May 14 8 : 2 am
Anonymous, from Race Speaks, published by the Center for Multicultural Affairs
Maybe I have been living under a rock or something because until I came to Duke I did not realize that people could be ab-normal. The first time this was revealed to me was in Issues of Education and Immigration, a great service-learning course where I was able to interact with Spanish speaking students in two elementary schools. It never once crossed my mind that some of them were considered ab-normal to my fellow peers. I saw them as students, trying to get through their math lessons and navigating the borderlands of Spanish/English and American/Latino cultures. Yes, I did know some of the students were undocumented and entrance into the higher education realm will not be guaranteed, but I never saw them as ab-normal; until one day in class. During a class discussion a girl made the comment, “They’re just normal kids.” I couldn’t stop myself from thinking; did she expect to see elementary students with an extra limb or students drastically different from “normal” citizens?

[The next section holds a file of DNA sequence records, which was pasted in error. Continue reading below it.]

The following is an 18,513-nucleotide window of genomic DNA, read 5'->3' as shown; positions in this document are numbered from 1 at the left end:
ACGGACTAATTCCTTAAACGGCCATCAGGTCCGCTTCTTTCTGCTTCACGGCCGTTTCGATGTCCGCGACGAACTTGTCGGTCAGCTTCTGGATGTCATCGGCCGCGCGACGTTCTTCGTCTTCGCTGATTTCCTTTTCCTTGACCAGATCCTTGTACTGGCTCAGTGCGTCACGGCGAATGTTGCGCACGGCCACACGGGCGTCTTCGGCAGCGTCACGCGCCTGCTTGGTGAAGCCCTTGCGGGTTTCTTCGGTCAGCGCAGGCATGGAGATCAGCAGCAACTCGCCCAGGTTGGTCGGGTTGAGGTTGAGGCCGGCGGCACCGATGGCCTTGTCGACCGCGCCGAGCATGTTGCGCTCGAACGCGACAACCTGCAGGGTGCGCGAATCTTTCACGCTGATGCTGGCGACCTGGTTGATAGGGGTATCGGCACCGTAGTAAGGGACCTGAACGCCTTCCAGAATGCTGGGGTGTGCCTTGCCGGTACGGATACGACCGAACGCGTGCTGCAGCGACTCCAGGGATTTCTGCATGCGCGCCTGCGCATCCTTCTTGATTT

It’s times like these when I have to realize that everyone does not receive a multicultural education, which can lead to an interesting phenomenon known as “othering.” When this occurs there seems to be a clear separation between “us” and “them,” as if there is nothing that every individual within the human race has in common. The most common othering statement I have heard is “those people.” The sad truth is that it’s not just students that tend to use this type of language, many professors and advisers also adopt such language. Every once in a while I like to be challenged on my views but I never thought it would come from the adviser of a group, especially the adviser of a group that did so much work in Latin American countries. The way he spoke about “those people down there” and the various ways in which the collective “we” in the group were fundamentally different was disheartening to say the least. But it got worse as the conversation continued. I happened to be the only person of Hispanic heritage in the room listening to his story and lucky for me he also liked to racially profile people. He first asked where my family was from and like many other people, simply saying my state of origin within the United States is not enough. He then continued to suggest I would know all about the cultural practices of various locations within Latin America, simply because I happen to look Latino whatever that means. Fortunately I have not been in too many of these situations but when it does occur, I can’t seem to control the initial hate and disbelief that emerges. I know stereotypes and institutional racism are based in systematic problems but it sometimes seems that attacking the individual could serve to appease the dissatisfaction with those systematic problems. As I attempt to surround myself with culturally aware people, I have to remember the world might not be culturally aware but it is up to each of us to try to change the perceptions of others, preferably in a civil manner.